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In contemporary pop-culture, representation of women in cannabis ranges from occasional flashes of Rihanna accessorizing a joint (probably a Miss Grass mini), to some of our favorite tv series and film characters avidly smoking. But unfortunately, Hollywood and mainstream media have done little justice to show the true and growing relationship between women and cannabis today. With the stigmatization surrounding cannabis slowly fading, room is made for the re-education of it’s holistic benefits for the lived experience of women. As Women’s Month approaches, we aim to lay out an up-to-date and authentic expression of how this plant serves women especially, on a day-to-day basis.

In Mind 

For decades, the mental health epidemic has loomed heavy within the US- with one in five women suffering from mental health concerns such as anxiety, depression and PTSD, according to the U.S Office on Women’s Health. Now with the added strain of the global pandemic, the urgency for aid and relief from mental health related symptoms has risen to an alarmingly high rate amongst women. The ongoing pandemic has caused a societal push for awareness around managing stress and seeking professional help.

The world of psychology is undergoing a shift in the growing therapy and treatment related to nervous system dysregulation. Simply explained; our body is made up of neural networks, and when one experiences any degree of trauma, parts of our network fire in overdrive while others shut down completely. Thus, causing dysregulation from our regulated state of being. Severe symptoms of nervous system dysregulation include insomnia, appetite/digestive issues, migraine headaches, brain fog, muscle tension and low libido. Cognitive functions are also impaired which influences behavior and decision making. All then contributing to the emotional distress of an individual.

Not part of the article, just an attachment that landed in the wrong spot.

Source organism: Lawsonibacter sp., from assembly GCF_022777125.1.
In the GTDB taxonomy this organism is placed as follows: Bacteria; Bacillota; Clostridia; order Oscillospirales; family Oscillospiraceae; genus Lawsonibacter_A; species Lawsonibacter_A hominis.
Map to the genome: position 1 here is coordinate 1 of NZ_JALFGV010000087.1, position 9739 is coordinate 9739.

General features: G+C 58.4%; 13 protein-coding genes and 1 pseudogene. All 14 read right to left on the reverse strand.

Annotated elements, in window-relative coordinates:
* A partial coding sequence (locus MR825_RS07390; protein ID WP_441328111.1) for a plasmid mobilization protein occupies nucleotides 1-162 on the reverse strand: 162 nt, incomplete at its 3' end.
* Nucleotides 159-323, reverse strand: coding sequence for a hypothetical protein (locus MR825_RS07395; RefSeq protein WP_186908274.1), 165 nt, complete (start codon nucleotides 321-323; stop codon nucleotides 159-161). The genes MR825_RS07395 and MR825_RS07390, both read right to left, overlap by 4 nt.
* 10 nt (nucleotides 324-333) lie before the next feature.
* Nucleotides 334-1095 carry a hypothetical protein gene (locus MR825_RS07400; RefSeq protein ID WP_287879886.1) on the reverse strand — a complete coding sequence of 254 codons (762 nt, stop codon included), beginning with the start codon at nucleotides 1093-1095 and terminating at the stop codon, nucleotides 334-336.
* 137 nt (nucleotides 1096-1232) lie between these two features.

As research on cannabis use grows, so do the findings that it’s properties can help in the relief of many symptoms associated with certain mood and mental health issues. In relation to cannabis, nervous system dysregulation can contribute to the loss of endocannabinoids, another neural network that acts as a checks and balance system for our body to remain in homeostasis, or our natural and regulated state. It has been proven that endocannabinoids deficiencies when paired with cannabis-derived cannabinoids, can have therapeutic effects. Research also highlights the anxiolytic (anxiety-reducing), antidepressant, and antipsychotic properties of cannabidiol (CBD), a non-psychoactive compound found in the flowers of the cannabis plant. CBD helps in erasing fear based memories, which typically are the base for PTSD and anxiety disorders alike.